The meaning of my work is completed the moment it engages in dialogue with people – the dialogue which doesn’t have to be necessarily intellectual, but physical. I like projects that are fun and are also available on a basic level. They don’t require knowledge of art history. I want my installations, sculptures or performances to be accessible to people without such knowledge. Of course, the art historical background and the context in which the work is created makes it possible to read many meanings and references – in relation to the social situation, culture and history. But I don’t expect everyone who is involved with contemporary art to have this knowledge either. I value things that work on an elementary level – a person’s relationship with his own body, positioning oneself in space and with others, touch. That is a frequent starting point for thinking about my realizations.
Last year, we opened the Eye Drop cinema at PLATO Ostrava. It consists of large beds and soft carpets, and it is intended that people would lie on them. Many people come just to relax or lie down. It is such a soft space, accessible to everyone, where you can relax or hide on a hot day.
And yet in Suns you refer to Stanisław Lem’s work and his famous novel »Solaris« as well as to Foucault’s »Discipline and Punish«. What other references are there?
In »Suns« I directly refer to »Solaris« by Stanisław Lem, at the same time I connect with the dystopian and post-apocalyptic vibes of Mad Max. »Suns« are kind of contaminated, toxic totems built after the collapse of civilization, when people turned to sun worship. As my friend Mikołaj Sobczak put it, the exhibition at Piktogram was like »a place of a toxic cult«. The room was filled with intensely colored powder, all sculptures are half-rusty, as if they were made from the remnants of the past world.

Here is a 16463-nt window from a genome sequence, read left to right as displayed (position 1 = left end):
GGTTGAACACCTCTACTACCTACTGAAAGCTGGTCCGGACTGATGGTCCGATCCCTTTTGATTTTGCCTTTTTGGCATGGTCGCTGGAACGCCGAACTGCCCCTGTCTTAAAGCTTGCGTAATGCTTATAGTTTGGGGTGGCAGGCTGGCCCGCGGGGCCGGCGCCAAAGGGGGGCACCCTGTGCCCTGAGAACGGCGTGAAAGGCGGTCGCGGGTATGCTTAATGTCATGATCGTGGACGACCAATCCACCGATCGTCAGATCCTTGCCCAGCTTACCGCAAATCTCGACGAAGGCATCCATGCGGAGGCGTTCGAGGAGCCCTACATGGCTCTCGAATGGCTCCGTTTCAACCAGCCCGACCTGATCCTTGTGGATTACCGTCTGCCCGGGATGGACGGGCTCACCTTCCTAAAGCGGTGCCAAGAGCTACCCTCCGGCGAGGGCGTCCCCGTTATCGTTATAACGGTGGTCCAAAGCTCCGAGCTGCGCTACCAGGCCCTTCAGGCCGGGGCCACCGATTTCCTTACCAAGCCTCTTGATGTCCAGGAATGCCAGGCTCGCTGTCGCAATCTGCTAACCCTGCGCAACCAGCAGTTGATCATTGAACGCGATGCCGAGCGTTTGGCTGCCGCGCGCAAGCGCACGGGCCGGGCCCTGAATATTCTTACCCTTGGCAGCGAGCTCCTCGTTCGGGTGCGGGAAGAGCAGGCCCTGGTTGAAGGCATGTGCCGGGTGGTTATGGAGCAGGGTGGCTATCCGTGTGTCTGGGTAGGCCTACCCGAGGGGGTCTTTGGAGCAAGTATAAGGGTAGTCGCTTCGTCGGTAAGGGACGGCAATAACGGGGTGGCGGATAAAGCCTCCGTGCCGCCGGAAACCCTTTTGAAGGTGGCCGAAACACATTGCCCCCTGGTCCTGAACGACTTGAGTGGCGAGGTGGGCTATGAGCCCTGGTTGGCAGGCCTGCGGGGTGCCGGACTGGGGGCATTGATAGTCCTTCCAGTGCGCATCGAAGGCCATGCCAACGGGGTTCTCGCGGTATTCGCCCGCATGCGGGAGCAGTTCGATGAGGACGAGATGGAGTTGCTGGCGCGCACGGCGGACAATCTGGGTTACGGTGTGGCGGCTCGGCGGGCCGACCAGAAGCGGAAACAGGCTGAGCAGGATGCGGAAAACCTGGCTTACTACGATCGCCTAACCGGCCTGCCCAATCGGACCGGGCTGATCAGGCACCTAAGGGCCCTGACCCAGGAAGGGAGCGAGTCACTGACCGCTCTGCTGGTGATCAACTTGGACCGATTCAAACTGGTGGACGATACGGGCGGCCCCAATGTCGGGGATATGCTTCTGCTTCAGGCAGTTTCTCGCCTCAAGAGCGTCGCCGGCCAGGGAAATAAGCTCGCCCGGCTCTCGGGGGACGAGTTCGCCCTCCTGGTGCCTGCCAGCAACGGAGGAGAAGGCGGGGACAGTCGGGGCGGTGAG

I remember watching »Red Desert« by Antonioni when I was a teenager, about 17 years old. I have never rewatched it since then, but the way he depicted factory and industry stayed close to me. I don’t remember the plot, and I think in the movie the noisy factory was more of a metaphor for the anxieties of the character played by Monica Vitti, yet these images stuck with me for years. In the past I’ve watched tons of movies, I think that’s why I often refer to them; »Escape From New York« from 1981, things like that.
Before I studied at the Academy of Fine Arts, I spent a year studying Cultural Studies at the University of Gdańsk. When it comes to society and discipline, I often refer, apart from Foucault, to Erich Fromm and other texts from my short theoretical detour. These days I mainly read poetry.
It is important to mention that real life probably plays the biggest part in the creation of my works. »Suns« are connected with a one-month residency in Ivano-Frankivsk in Ukraine, which I participated in last year. MetaLab is an urban development laboratory and a community led by four women. They are located in a factory that is currently undergoing gentrification, but is still half in operation on the first floor. Then, on the second floor of the building there is an open space for collaboration, a bar, a »progressive« kindergarten, some stores and a gallery.